Newly mandated ski specifications for World Cup competition this season put skiers on straighter and narrower skis than they’ve raced on in 20 some years.
The mandate from the International Ski Federation (FIS) led to an outcry from racers over the last year, and to a new set of rules for technicians in the wax rooms this weekend in Aspen, as women race on the new equipment for the first time this season.
“It’s been pretty controversial,” said Kristian Saile, a ski technician for the U.S. Ski Team. “It’s a big deal in our world. That’s a huge game changer.”
The changes call for narrower, straighter, longer skis, with less side-cut, curve and shape. The FIS made the changes in the name of skier safety and reducing injuries. The mandate was announced last year.
Every member of the U.S. Ski Team — men and women — objected to the changes, which most complain set back advancements in skis about 20 years before the advent of parabolic ski technology.
“The FIS basically made them narrower and straighter,” Saile explained. “We’re still figuring it out.”
Following her first-place run in the giant slalom on Saturday, Slovenian Tina Maze offered praise to her serviceman for making skis under the new rules. They were fast enough, she joked, “to go down by themselves.”
“I’m sure I have good people that make everything they can,” she said after her win. “And they [her technicians] are one of the best, so I have to just do my job [and] ski down.”
It’s still unclear how the new skis will perform long-term in competition and in different snow conditions, so Saile and the ski techs are scrutinizing this weekend’s results, collecting all the data and feedback they can on the new set-ups.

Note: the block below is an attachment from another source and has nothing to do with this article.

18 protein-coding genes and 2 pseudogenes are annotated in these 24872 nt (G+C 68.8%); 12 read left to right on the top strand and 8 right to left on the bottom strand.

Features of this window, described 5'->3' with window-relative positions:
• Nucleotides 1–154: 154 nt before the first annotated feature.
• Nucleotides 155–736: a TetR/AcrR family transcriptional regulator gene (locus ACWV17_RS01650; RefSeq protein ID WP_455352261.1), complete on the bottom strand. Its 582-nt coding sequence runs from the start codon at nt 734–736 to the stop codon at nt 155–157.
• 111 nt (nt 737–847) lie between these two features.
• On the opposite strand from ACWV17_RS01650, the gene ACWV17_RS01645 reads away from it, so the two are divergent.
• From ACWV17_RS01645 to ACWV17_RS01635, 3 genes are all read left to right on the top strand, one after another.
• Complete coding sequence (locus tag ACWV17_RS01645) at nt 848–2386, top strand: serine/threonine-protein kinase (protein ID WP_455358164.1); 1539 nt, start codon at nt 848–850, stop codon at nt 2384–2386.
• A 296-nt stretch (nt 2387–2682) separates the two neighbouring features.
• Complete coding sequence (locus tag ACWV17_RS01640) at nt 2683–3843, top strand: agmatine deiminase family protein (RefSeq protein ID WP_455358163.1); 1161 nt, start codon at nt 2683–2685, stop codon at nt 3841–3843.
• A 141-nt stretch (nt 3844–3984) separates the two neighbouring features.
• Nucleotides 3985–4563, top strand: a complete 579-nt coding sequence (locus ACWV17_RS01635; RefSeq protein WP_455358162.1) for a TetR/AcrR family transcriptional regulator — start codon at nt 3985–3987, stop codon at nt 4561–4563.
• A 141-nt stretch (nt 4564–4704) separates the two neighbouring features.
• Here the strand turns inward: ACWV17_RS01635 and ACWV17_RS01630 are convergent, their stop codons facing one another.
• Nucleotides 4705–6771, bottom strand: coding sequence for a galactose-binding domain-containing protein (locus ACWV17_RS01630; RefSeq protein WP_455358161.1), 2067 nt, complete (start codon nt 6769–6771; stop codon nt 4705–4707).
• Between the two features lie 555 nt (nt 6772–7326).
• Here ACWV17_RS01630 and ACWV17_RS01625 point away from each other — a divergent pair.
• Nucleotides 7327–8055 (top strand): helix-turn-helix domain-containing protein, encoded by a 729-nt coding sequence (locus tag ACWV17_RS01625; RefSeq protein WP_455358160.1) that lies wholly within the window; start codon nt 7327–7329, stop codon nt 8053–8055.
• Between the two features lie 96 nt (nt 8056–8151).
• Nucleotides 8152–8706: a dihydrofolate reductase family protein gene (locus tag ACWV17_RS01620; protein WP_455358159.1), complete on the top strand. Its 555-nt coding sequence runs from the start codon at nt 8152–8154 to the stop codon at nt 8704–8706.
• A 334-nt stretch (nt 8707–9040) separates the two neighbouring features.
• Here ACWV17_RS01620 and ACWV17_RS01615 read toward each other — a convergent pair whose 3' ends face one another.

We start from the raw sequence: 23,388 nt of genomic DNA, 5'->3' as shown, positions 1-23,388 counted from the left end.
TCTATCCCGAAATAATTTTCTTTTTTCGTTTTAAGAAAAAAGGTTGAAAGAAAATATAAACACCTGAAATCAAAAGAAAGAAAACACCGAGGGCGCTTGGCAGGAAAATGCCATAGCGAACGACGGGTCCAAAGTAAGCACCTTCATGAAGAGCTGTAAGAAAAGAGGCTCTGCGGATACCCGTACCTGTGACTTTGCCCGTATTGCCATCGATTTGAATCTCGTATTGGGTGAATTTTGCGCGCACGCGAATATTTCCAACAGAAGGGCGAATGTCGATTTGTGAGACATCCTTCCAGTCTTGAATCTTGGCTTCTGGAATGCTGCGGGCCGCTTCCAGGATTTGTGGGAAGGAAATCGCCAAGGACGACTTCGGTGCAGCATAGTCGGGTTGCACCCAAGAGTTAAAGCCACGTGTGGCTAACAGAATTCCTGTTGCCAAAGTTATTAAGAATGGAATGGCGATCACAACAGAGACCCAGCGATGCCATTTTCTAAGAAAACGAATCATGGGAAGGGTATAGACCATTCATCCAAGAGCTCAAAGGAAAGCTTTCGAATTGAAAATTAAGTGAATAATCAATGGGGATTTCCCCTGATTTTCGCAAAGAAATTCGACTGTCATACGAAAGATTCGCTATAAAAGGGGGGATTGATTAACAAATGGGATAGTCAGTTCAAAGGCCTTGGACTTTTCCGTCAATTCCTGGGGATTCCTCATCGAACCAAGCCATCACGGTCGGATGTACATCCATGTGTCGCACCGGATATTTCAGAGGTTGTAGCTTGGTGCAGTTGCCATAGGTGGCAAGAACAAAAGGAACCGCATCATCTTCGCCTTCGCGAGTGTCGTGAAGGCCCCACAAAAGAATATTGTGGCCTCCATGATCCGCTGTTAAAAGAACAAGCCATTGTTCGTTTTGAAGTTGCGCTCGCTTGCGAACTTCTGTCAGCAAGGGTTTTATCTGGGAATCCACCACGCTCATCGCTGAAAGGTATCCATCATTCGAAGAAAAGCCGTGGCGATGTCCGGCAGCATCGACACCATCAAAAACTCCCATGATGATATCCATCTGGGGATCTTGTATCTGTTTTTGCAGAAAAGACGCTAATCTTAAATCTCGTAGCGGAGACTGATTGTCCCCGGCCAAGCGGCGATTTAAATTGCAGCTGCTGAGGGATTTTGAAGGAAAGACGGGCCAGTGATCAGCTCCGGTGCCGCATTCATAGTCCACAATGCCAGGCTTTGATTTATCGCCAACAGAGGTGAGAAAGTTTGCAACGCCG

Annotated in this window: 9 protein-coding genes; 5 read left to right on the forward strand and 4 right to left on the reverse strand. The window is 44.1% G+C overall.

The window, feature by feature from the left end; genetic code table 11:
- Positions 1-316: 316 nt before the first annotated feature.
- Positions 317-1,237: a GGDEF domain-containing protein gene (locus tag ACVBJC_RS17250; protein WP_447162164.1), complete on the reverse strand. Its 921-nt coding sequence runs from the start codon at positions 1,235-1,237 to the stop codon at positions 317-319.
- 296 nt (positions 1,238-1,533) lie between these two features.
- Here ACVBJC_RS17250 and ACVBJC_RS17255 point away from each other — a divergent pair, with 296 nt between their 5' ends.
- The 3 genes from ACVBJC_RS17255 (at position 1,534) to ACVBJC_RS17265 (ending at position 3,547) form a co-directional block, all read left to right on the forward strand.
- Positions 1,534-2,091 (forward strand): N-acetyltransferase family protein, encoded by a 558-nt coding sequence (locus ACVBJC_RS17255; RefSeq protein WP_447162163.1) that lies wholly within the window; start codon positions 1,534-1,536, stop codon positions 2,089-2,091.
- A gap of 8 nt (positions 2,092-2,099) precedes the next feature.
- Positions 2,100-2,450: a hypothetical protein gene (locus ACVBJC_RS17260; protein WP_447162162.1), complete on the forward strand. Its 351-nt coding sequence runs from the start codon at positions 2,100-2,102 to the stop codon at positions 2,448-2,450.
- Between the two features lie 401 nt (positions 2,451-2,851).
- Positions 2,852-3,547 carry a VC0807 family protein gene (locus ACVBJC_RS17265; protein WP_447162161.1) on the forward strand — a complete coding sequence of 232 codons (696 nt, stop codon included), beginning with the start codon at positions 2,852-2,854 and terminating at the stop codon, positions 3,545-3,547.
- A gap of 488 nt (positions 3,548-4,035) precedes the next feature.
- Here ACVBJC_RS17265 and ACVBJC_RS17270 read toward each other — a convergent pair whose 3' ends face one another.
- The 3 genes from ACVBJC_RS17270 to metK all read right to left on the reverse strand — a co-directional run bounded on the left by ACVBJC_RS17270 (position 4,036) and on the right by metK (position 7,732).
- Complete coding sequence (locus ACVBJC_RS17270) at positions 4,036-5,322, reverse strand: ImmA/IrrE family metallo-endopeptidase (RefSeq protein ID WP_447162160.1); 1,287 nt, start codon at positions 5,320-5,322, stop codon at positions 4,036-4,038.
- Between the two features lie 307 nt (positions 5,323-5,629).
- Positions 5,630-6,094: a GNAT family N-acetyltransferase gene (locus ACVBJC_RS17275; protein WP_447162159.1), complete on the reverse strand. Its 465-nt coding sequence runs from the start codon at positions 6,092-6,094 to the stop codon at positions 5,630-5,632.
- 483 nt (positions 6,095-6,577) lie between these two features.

Saile takes care of skis for Americans like Julia Ford and Abby Grant. Most skiers this weekend have somewhere around 20 pairs of skis in their arsenal — different ones for slalom and giant slalom, for training, and for changing conditions on the mountain.
The course on the Lift 1A side of Aspen Mountain this weekend is particularly hard, Saile explained, because it has been groomed and watered — and because it hasn’t been dumped on by any natural snowfall in the days leading to the race.
The icy course calls for the sharpest of skis, which Saile cuts with a combination of machines and a diamond roller.
Saile is among a small group of ski techs who set up shop in the garage of the Aspen Square Condominium Hotel. Setting up there, they get a little bit more room to work, versus the main wax room at the Mountain Chalet, where the rest of the ski techs wax and work on skis every year.
He and his fellow techs are on hand during the girls’ training runs this weekend as well, making last-minute tweaks to skis.
Working in the bowels of hotel garages, beneath the idyllic scenery of the world’s finest ski resorts is an odd job, Saile noted.
“We end up in these basements and dungeons in the most beautiful places in the world,” he laughed.
Saile and the techs following athletes around the world are the best ski tuners in the industry. But most of them got their starts working on skis in modest gear shops. Saile, for example, started out tuning skis at the Sugar Loaf Mountain Resort in Michigan, eventually making his way to a shop in Crested Butte and working his way up from a ski tech and development coach for local ski clubs to the professional ranks.
While the FIS has strict rules on ski size, radius and such, it does not regulate the types of wax materials technicians use on skis. That freedom turns the techs into wax mix-masters, each with his own favored concoction of fluorocarbons and the like.
“I wouldn’t say it’s voodoo,” Saile laughed. “But a lot of servicemen have their own styles and theories on what works best.”
He keeps a log with data on each pair of skis that includes split times from the course and what he’s done to them. He numbers each pair, so as not to mix them up.
“Between three girls I may have 40 to 50 skis out there,” he said. “So it can get pretty complex pretty quickly.”